Philippa Vine rustles up three breakfasts that are worth waking up for
I might as well give this to you as to anyone else," said "young" Roger in the office at Hailsham Market as he handed over a misdirected envelope to Mr V. The mystery letter turned out to be a promotional circular for Farmhouse Breakfast Week, which is taking place this month (20-26 January in case you want to put it in your diary).
"Have you ever done anything about breakfast food before?" asked Mr V as he handed over the letter. And so a chance encounter at the local market sowed the seed of this month's column.
They say you should breakfast like a king, lunch like a prince and have supper like a pauper, which has some physiological basis as our digestive system is naturally most active in the morning. The reality is that some of us skip breakfast, have a light lunch and then a big meal in the evening, which is the opposite of what we should be doing.
Of course, as a mother of young children (and yes, not always practising what I preach) I do try to encourage them to have a filling and varied meal of protein, carbohydrate and fruit before school, although sometimes that's easier said than done. We expect to see a full fry-up on a hotel breakfast menu, but it is not always something we have time for at home, despite the fact it's always well worth the effort. So along with Irish soda bread and Scotch pancakes, let's celebrate the great British farmhouse breakfast.
The Great British Fry-Up
This is more a list than a recipe. Choose what you like or cook the whole lot.
- Sausages the best you can lay your hands on
- Back bacon smoked or unsmoked, dry cured
- Mushrooms big, dark, flat ones
- Black pudding good-quality, big slices
- Fried bread use the soda bread recipe, not white sliced
- Eggs free range, naturally, and very fresh
Other things at your discretion: kidneys, steak, lamb chops, fried potatoes and fried onions. I prefer to grill bacon and tomatoes and fry the sausages, mushrooms, black pudding and the bread. Eggs as you like them: sunny side up, cracked and turned or scrambled.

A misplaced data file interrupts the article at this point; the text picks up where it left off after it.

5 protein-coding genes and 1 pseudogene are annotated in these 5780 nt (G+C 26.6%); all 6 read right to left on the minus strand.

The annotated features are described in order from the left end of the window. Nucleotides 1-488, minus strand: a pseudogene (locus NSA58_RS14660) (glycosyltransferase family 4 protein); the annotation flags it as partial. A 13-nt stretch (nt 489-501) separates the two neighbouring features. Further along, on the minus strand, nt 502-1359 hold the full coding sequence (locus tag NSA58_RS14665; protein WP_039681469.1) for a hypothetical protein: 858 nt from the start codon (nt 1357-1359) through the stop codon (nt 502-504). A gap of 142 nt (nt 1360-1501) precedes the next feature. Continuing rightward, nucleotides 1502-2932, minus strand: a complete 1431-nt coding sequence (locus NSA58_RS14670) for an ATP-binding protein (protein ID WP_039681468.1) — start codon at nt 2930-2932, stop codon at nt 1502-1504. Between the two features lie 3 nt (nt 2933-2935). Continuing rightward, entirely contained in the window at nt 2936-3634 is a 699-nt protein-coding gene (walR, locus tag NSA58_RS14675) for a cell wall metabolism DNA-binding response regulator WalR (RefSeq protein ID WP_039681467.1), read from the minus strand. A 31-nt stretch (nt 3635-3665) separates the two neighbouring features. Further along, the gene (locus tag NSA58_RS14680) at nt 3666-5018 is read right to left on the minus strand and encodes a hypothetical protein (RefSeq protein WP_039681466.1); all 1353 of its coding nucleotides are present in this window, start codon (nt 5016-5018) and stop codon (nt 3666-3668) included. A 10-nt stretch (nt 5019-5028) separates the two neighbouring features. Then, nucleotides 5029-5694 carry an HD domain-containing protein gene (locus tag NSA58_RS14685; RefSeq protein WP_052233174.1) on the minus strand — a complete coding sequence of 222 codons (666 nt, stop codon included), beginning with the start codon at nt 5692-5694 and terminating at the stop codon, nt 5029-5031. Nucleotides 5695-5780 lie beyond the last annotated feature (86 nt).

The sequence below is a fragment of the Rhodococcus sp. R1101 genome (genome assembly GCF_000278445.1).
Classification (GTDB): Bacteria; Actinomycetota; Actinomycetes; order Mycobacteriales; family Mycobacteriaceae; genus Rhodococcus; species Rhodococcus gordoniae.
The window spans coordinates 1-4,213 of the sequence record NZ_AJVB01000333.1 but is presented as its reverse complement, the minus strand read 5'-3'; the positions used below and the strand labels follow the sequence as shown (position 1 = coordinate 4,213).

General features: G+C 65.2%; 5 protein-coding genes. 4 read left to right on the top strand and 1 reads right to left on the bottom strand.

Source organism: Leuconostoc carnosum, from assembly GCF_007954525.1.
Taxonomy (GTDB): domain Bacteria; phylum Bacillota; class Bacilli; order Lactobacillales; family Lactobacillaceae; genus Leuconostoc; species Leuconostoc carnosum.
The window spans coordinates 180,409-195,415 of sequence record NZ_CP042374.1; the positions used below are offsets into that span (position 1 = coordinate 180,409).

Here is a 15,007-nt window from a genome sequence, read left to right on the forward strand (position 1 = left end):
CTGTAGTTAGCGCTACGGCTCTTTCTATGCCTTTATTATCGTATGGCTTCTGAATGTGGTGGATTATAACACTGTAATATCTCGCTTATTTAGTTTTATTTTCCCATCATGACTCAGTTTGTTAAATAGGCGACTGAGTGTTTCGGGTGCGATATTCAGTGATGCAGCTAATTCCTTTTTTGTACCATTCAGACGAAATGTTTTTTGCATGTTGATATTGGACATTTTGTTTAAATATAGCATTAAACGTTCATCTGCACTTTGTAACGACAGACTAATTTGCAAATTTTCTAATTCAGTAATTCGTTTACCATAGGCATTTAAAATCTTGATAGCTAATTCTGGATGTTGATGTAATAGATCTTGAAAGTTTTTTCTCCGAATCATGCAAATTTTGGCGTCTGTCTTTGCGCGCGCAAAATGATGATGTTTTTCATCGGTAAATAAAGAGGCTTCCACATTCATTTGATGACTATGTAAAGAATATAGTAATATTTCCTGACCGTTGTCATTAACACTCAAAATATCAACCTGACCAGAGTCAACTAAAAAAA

Irish Soda Bread
- 250g (9oz) white bread flour
- 200ml (7fl oz) buttermilk
- Half a teaspoon bicarbonate of soda
- 1 level teaspoon salt
- A little water
Preheat the oven to 200C (400F, gas mark 6). Place the flour, salt and soda into a bowl and add the buttermilk to form a dough. A little water may be needed if the dough is a little dry. Shape into a round, place on a greased baking sheet and cut a cross in the top. Cover with a large cake tin (to prevent from over browning) and bake for 30 minutes. Remove the cover and bake for a further 10 minutes to colour the crust.
Scotch Pancakes with Apple, Soured Cream and Maple Syrup
For the pancakes
- 125g (4oz) plain flour
- 2 eggs
- 1 tablespoon soft brown sugar
- Half a teaspoon cinnamon
- 2 teaspoons baking powder
- 100ml (4fl oz) milk
- Clarified butter for frying
- 2 Cox's apples
- Clarified butter for frying
- A tub of soured cream
- Maple syrup
Separate the eggs. Place the flour in a bowl with the egg yolks, sugar, a pinch of salt, baking powder and cinnamon. Whisk to a smooth batter with the milk. In a separate bowl whisk the egg whites to soft peaks and fold them into the batter. Using a griddle or frying pan, fry spoonfuls of the batter in a little butter turning them as the first side becomes golden. Keep warm.Peel, quarter and core the apples and cut into slices. Fry them in the clarified butter until they start to brown then remove from the pan. To serve, place a pancake on each plate, spoon some apple and syrup on to each one and place another pancake on top of this with some more apple and syrup. Top with a final pancake, drizzle over more syrup and finish with a spoonful of soured cream.